Charles Darwin University

CDU eSpace
Institutional Repository

 
CDU Staff and Student only
 

Factors that may influence midwives work-related stress and burnout

Mollart, Lyndall, Skinner, Virginia, Newing, Carol and Foureur, Maralyn (2011). Factors that may influence midwives work-related stress and burnout. Women and Birth,26(1):26-32.

Document type: Journal Article
Citation counts:
Google Scholar Search Google Scholar

Title Factors that may influence midwives work-related stress and burnout
Author Mollart, Lyndall
Skinner, Virginia
Newing, Carol
Foureur, Maralyn
Journal Name Women and Birth
Publication Date 2011
Volume Number 26
Issue Number 1
ISSN 1871-5192   (check CDU catalogue open catalogue search in new window)
Start Page 26
End Page 32
Total Pages 7
Place of Publication Netherlands
Publisher Elsevier BV
Language English
HERDC Category C1 - Journal Article (DIISR)
Abstract Research question
To determine the incidence and level of work-related stress and burnout in midwives and contributing and protective demographic factors that may influence those levels.
Participants and method
All registered midwives (152) working in two public hospital maternity units within the same health service district in NSW completed the Maslach Burnout Inventory Human Services Survey and a demographic survey including care model, shift work, lifestyle data and exercise level.
Findings
There was a response rate of 36.8% with 56 (56/152) midwives completing the surveys. Almost two thirds (60.7%) of midwives in this sample experienced moderate to high levels of emotional exhaustion, a third (30.3%) scoring low personal accomplishment and a third (30.3%) experiencing depersonalization related to burnout. Significant differences were found among groups of midwives according to years in the profession, shifts worked, how many women with multiple psychosocial issues were included in the midwife's workload and the midwife's uptake of physical exercise. Those midwives who had spent longer in the profession and exercised scored low burnout levels.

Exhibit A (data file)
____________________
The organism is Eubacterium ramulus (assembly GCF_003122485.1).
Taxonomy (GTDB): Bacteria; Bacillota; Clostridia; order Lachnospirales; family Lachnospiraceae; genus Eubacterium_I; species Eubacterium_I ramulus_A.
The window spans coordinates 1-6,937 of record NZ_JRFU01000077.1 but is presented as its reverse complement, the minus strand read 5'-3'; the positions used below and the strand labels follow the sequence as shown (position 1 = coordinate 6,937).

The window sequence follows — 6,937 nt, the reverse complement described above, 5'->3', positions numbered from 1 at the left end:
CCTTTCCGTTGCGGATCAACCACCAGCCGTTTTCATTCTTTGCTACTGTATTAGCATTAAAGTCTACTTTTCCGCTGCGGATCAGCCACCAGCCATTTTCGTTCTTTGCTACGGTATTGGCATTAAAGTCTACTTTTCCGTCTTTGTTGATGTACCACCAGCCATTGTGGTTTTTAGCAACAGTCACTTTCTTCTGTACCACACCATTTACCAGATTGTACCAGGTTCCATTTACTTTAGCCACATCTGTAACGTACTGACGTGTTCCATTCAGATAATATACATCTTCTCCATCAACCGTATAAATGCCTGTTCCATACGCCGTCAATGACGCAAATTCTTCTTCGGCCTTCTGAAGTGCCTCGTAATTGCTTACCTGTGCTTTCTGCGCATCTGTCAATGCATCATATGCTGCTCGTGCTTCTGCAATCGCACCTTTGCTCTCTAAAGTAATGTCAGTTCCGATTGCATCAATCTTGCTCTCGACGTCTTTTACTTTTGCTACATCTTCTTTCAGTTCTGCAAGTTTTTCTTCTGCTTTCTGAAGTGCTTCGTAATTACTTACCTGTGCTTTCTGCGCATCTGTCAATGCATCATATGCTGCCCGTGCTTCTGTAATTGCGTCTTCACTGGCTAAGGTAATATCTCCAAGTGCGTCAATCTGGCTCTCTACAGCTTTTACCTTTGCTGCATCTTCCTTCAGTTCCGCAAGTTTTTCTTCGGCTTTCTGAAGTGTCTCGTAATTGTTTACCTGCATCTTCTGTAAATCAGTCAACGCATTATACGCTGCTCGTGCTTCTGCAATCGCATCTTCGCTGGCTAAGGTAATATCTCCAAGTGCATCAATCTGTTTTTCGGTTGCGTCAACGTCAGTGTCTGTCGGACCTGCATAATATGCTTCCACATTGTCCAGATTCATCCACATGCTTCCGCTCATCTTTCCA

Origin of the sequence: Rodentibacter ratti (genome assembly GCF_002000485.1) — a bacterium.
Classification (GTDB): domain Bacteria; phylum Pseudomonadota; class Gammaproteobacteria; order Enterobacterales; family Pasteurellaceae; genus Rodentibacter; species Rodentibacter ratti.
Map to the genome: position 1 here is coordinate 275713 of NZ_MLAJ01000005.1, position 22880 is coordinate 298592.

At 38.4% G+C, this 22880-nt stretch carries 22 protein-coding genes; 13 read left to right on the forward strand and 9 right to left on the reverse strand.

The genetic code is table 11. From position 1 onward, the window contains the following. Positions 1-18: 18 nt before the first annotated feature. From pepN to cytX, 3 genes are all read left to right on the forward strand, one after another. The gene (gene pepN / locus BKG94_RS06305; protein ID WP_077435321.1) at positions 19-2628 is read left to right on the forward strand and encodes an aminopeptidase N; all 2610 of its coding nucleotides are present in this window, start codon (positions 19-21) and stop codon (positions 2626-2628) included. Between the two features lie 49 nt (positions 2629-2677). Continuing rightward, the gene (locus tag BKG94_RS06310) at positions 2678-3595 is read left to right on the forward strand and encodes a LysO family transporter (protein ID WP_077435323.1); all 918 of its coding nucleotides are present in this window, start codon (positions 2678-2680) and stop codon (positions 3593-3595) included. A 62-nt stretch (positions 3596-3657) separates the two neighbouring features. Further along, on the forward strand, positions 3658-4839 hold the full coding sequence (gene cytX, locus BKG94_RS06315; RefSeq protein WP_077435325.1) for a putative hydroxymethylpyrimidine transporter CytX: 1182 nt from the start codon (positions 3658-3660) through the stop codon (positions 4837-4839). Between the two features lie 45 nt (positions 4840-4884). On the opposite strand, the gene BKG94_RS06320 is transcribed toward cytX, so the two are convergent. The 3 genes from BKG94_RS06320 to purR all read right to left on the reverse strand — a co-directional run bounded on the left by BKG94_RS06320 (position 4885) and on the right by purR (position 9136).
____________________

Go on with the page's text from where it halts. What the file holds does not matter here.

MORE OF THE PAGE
Conclusion
The impact of years in the profession, shifts worked, how many women with multiple psychosocial issues were included in their workload and the midwife's level of exercise significantly affected how these midwives dealt with burnout and provided care for women. As the response rate was low, and the study cannot be generalised to the entire midwifery workforce but provides important insights for further research. Understanding factors related to burnout can benefit health care institutions financially and in terms of human costs, especially in view of consistent international shortages of midwives.

Keywords Midwives
Work-related stress
Burnout
Organisational support
Clinical supervision
DOI http://dx.doi.org/10.1016/j.wombi.2011.08.002   (check subscription with CDU E-Gateway service for CDU Staff and Students  check subscription with CDU E-Gateway in new window)
Description for Link Link to publisher's version
URL http://www.womenandbirth.org/article/S1871-5192(11)00205-8/abstract
 
Versions
Version Filter Type
Access Statistics: 41 Abstract Views  -  Detailed Statistics
Created: Mon, 03 Nov 2014, 19:26:37 CST by Virginia Skinner